^ I'm thinking that disconnecting the outdoor air temp sensor, or replacing it with a resistor that spoofs a cold temp, is the thing to do or that's done to disable auto-stop.
Why would that be the case? If QBATT is low, wouldn't the car then be trying to charge the pack off the ICE all the time - with an mpg penalty? IF disconnecting the outdoor temp sensor does indeed disable autostop, why would there be a fuel economy penalty for that but not with using QBATT?The most fuel efficient way to disable autostop is to change the QBATT signal to "battery is empty".
Ah, OK, that would make sense... Seems like it might be hard to...model the conditions for when AS should be occurring...The QBATT signal would only be set to "empty" when the conditions for autostop to occur existed... under normal conditions (i.e. when the ECM wants the engine to be on) QBATT would pass through as-is.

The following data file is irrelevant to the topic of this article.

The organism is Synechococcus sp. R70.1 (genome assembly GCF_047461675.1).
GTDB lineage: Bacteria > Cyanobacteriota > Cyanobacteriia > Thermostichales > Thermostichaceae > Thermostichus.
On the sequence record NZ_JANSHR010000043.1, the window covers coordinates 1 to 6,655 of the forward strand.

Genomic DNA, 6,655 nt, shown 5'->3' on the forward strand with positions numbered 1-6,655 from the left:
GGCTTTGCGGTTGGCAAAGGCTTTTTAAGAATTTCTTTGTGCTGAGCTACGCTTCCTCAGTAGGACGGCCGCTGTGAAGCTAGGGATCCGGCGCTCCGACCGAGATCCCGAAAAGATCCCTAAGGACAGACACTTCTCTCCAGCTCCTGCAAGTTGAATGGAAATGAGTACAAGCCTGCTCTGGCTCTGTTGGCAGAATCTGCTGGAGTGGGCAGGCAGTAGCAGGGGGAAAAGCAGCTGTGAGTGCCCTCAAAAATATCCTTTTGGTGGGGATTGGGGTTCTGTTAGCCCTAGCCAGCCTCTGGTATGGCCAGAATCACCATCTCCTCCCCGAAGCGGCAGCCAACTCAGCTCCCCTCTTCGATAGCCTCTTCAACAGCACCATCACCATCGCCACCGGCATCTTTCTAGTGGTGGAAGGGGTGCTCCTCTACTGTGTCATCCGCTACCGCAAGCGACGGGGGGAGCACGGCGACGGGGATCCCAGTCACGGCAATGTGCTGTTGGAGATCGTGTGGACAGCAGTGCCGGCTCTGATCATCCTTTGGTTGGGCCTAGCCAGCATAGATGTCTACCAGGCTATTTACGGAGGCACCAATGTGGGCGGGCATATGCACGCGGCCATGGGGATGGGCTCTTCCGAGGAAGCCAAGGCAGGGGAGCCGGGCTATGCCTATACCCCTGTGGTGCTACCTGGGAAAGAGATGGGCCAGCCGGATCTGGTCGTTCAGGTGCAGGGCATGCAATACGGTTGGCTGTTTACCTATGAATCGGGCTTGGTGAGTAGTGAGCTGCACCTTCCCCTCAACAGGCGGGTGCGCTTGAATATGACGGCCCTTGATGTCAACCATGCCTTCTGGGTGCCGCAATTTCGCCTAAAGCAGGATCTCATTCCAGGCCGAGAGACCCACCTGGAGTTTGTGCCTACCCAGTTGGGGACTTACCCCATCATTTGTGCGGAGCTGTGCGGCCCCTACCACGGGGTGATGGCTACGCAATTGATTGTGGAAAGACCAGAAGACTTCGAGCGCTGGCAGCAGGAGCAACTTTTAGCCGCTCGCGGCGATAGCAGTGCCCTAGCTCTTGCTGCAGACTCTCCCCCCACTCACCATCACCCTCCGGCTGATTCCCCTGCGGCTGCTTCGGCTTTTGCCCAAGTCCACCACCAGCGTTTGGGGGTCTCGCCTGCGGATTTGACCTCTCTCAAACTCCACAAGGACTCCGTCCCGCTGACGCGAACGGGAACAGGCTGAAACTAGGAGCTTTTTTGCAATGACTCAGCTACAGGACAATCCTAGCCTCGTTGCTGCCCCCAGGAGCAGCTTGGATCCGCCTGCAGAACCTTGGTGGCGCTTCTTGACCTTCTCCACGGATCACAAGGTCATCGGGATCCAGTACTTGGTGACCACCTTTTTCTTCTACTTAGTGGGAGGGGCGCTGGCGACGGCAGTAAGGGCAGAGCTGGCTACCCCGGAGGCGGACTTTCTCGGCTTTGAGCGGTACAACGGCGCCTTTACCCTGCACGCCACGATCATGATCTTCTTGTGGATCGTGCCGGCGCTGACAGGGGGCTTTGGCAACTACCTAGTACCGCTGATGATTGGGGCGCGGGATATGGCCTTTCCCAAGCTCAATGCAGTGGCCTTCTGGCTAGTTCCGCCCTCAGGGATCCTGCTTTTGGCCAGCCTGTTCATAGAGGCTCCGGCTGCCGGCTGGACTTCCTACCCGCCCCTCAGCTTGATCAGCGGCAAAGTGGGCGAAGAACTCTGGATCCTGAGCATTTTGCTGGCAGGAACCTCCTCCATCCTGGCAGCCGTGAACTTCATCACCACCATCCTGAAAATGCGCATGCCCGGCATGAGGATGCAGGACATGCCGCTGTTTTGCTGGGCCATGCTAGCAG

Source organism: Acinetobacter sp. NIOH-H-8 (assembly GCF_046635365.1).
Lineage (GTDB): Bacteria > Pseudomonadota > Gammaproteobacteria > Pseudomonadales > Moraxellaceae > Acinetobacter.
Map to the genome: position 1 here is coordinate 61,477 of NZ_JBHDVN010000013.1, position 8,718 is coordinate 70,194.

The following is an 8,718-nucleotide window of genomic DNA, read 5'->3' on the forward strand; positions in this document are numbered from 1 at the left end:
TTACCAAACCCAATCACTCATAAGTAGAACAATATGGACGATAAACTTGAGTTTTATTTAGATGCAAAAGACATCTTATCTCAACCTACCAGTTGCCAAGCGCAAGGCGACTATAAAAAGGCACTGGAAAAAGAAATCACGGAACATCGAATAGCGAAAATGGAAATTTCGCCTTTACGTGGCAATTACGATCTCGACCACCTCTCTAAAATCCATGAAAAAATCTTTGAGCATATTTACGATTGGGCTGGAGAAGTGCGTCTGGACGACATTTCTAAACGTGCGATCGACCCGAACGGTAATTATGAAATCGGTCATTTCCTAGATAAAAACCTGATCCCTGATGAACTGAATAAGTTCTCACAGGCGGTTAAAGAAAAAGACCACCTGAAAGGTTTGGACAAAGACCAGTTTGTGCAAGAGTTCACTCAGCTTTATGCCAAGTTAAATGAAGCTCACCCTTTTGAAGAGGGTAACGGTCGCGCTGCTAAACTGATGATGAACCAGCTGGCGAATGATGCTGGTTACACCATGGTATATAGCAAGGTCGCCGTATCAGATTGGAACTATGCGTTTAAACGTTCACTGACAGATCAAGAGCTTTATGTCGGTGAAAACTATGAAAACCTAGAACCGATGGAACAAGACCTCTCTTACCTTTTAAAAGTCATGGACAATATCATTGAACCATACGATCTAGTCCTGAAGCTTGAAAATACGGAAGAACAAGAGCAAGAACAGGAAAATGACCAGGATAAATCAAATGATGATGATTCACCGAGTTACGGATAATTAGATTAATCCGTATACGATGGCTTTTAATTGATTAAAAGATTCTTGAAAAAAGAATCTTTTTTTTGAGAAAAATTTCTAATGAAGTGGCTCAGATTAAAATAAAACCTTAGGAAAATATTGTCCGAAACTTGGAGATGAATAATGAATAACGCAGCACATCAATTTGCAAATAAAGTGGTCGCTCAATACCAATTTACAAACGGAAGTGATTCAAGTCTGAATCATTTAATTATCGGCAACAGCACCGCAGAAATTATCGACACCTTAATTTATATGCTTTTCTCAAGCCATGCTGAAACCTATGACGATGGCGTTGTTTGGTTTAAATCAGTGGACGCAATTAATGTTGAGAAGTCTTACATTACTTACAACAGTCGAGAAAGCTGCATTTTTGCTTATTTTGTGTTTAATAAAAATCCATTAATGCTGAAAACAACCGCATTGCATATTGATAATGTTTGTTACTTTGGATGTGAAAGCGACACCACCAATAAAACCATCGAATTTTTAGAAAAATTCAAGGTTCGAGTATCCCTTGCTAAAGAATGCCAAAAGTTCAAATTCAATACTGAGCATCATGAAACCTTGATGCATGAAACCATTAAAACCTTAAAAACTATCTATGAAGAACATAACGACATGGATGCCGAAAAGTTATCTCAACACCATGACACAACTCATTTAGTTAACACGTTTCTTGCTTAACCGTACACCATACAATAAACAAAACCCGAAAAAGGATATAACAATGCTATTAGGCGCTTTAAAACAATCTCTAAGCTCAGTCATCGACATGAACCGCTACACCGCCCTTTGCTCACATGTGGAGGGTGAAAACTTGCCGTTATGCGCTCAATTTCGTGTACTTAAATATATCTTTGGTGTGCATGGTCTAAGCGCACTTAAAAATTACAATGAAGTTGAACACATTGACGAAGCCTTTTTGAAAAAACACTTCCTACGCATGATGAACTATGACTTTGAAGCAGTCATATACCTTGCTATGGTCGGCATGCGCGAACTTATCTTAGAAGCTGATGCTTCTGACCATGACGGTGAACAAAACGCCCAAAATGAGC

I'm under the impression that the outdoor air temp sensor goes directly to climate control and is only used for CC. I must have read that around here at some point, eons ago. But I don't know whether that's true first hand. It seems like it would be true, or rather, it seems like the ECM would rather use the intake air temp sensor and/or engine coolant temp for engine fuel trim, or whatever.I believe the problem with disconnecting the outdoor temp sensor is that the ECM trims the fuel more rich (i.e. limp-in/cold mode). If that's not the case, then yes, disconnecting the temp sensor would work.